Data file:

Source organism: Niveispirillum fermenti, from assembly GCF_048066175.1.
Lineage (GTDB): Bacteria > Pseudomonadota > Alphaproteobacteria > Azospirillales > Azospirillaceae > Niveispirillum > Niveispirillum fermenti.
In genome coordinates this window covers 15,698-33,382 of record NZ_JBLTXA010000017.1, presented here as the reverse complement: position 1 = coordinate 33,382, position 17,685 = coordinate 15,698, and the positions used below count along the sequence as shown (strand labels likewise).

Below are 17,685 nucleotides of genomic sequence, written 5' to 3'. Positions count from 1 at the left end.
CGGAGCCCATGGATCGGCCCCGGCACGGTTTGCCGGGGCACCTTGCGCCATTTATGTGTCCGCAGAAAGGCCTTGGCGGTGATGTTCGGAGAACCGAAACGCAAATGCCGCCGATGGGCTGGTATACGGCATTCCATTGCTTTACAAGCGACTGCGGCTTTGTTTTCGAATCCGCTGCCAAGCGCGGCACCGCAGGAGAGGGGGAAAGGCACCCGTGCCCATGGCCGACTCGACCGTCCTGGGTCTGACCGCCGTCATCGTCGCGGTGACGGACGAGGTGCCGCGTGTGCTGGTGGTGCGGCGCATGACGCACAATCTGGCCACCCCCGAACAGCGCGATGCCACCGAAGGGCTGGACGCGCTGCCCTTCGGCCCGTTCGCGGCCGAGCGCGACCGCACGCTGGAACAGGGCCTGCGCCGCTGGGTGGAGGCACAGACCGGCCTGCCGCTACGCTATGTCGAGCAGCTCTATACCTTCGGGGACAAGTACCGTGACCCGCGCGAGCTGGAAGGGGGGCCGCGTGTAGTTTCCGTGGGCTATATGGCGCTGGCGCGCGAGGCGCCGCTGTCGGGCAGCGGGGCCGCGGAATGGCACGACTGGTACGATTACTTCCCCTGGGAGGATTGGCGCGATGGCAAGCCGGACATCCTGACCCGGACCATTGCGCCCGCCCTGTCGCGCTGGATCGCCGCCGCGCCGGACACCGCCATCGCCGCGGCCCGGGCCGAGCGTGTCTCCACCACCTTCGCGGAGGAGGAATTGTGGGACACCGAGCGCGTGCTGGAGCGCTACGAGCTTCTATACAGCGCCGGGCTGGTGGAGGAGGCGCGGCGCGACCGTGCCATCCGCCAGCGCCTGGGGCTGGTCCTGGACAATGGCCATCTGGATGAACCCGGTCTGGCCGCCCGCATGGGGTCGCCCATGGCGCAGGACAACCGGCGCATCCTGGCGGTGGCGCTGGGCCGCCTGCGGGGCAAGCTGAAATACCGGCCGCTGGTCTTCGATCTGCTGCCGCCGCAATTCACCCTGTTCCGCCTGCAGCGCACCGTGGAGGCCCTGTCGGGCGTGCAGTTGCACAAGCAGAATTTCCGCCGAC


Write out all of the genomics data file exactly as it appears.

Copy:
Source organism: Niveispirillum fermenti, from assembly GCF_048066175.1.
Lineage (GTDB): Bacteria > Pseudomonadota > Alphaproteobacteria > Azospirillales > Azospirillaceae > Niveispirillum > Niveispirillum fermenti.
In genome coordinates this window covers 15,698-33,382 of record NZ_JBLTXA010000017.1, presented here as the reverse complement: position 1 = coordinate 33,382, position 17,685 = coordinate 15,698, and the positions used below count along the sequence as shown (strand labels likewise).

Below are 17,685 nucleotides of genomic sequence, written 5' to 3'. Positions count from 1 at the left end.
CGGAGCCCATGGATCGGCCCCGGCACGGTTTGCCGGGGCACCTTGCGCCATTTATGTGTCCGCAGAAAGGCCTTGGCGGTGATGTTCGGAGAACCGAAACGCAAATGCCGCCGATGGGCTGGTATACGGCATTCCATTGCTTTACAAGCGACTGCGGCTTTGTTTTCGAATCCGCTGCCAAGCGCGGCACCGCAGGAGAGGGGGAAAGGCACCCGTGCCCATGGCCGACTCGACCGTCCTGGGTCTGACCGCCGTCATCGTCGCGGTGACGGACGAGGTGCCGCGTGTGCTGGTGGTGCGGCGCATGACGCACAATCTGGCCACCCCCGAACAGCGCGATGCCACCGAAGGGCTGGACGCGCTGCCCTTCGGCCCGTTCGCGGCCGAGCGCGACCGCACGCTGGAACAGGGCCTGCGCCGCTGGGTGGAGGCACAGACCGGCCTGCCGCTACGCTATGTCGAGCAGCTCTATACCTTCGGGGACAAGTACCGTGACCCGCGCGAGCTGGAAGGGGGGCCGCGTGTAGTTTCCGTGGGCTATATGGCGCTGGCGCGCGAGGCGCCGCTGTCGGGCAGCGGGGCCGCGGAATGGCACGACTGGTACGATTACTTCCCCTGGGAGGATTGGCGCGATGGCAAGCCGGACATCCTGACCCGGACCATTGCGCCCGCCCTGTCGCGCTGGATCGCCGCCGCGCCGGACACCGCCATCGCCGCGGCCCGGGCCGAGCGTGTCTCCACCACCTTCGCGGAGGAGGAATTGTGGGACACCGAGCGCGTGCTGGAGCGCTACGAGCTTCTATACAGCGCCGGGCTGGTGGAGGAGGCGCGGCGCGACCGTGCCATCCGCCAGCGCCTGGGGCTGGTCCTGGACAATGGCCATCTGGATGAACCCGGTCTGGCCGCCCGCATGGGGTCGCCCATGGCGCAGGACAACCGGCGCATCCTGGCGGTGGCGCTGGGCCGCCTGCGGGGCAAGCTGAAATACCGGCCGCTGGTCTTCGATCTGCTGCCGCCGCAATTCACCCTGTTCCGCCTGCAGCGCACCGTGGAGGCCCTGTCGGGCGTGCAGTTGCACAAGCAGAATTTCCGCCGAC